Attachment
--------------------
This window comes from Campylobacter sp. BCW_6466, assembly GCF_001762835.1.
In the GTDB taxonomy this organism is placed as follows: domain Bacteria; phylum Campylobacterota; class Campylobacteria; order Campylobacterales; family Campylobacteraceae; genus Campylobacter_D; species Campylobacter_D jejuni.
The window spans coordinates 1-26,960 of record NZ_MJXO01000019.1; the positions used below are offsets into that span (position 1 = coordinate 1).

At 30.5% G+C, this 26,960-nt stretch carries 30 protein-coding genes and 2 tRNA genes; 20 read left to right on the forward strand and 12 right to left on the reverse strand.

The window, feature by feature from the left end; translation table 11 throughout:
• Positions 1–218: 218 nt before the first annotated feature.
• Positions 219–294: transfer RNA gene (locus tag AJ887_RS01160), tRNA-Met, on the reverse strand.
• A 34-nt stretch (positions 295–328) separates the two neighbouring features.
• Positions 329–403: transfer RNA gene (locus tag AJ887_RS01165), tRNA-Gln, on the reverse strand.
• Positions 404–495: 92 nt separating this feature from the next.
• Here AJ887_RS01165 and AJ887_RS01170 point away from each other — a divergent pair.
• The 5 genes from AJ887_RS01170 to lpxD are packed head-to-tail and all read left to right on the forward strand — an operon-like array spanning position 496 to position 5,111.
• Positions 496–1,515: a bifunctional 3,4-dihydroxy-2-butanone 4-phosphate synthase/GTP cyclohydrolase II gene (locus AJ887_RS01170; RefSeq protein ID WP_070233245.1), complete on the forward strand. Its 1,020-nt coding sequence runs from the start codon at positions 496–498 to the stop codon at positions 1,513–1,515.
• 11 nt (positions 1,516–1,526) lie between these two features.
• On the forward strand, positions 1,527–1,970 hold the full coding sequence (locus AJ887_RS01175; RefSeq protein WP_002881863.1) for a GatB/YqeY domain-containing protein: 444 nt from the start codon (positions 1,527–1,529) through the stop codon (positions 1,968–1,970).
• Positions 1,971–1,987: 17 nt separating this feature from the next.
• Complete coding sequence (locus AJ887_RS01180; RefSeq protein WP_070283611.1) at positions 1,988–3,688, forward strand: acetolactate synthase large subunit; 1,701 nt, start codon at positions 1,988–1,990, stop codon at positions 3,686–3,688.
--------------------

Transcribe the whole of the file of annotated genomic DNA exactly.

This window comes from Campylobacter sp. BCW_6466, assembly GCF_001762835.1.
In the GTDB taxonomy this organism is placed as follows: domain Bacteria; phylum Campylobacterota; class Campylobacteria; order Campylobacterales; family Campylobacteraceae; genus Campylobacter_D; species Campylobacter_D jejuni.
The window spans coordinates 1-26,960 of record NZ_MJXO01000019.1; the positions used below are offsets into that span (position 1 = coordinate 1).

At 30.5% G+C, this 26,960-nt stretch carries 30 protein-coding genes and 2 tRNA genes; 20 read left to right on the forward strand and 12 right to left on the reverse strand.

The window, feature by feature from the left end; translation table 11 throughout:
• Positions 1–218: 218 nt before the first annotated feature.
• Positions 219–294: transfer RNA gene (locus tag AJ887_RS01160), tRNA-Met, on the reverse strand.
• A 34-nt stretch (positions 295–328) separates the two neighbouring features.
• Positions 329–403: transfer RNA gene (locus tag AJ887_RS01165), tRNA-Gln, on the reverse strand.
• Positions 404–495: 92 nt separating this feature from the next.
• Here AJ887_RS01165 and AJ887_RS01170 point away from each other — a divergent pair.
• The 5 genes from AJ887_RS01170 to lpxD are packed head-to-tail and all read left to right on the forward strand — an operon-like array spanning position 496 to position 5,111.
• Positions 496–1,515: a bifunctional 3,4-dihydroxy-2-butanone 4-phosphate synthase/GTP cyclohydrolase II gene (locus AJ887_RS01170; RefSeq protein ID WP_070233245.1), complete on the forward strand. Its 1,020-nt coding sequence runs from the start codon at positions 496–498 to the stop codon at positions 1,513–1,515.
• 11 nt (positions 1,516–1,526) lie between these two features.
• On the forward strand, positions 1,527–1,970 hold the full coding sequence (locus AJ887_RS01175; RefSeq protein WP_002881863.1) for a GatB/YqeY domain-containing protein: 444 nt from the start codon (positions 1,527–1,529) through the stop codon (positions 1,968–1,970).
• Positions 1,971–1,987: 17 nt separating this feature from the next.
• Complete coding sequence (locus AJ887_RS01180; RefSeq protein WP_070283611.1) at positions 1,988–3,688, forward strand: acetolactate synthase large subunit; 1,701 nt, start codon at positions 1,988–1,990, stop codon at positions 3,686–3,688.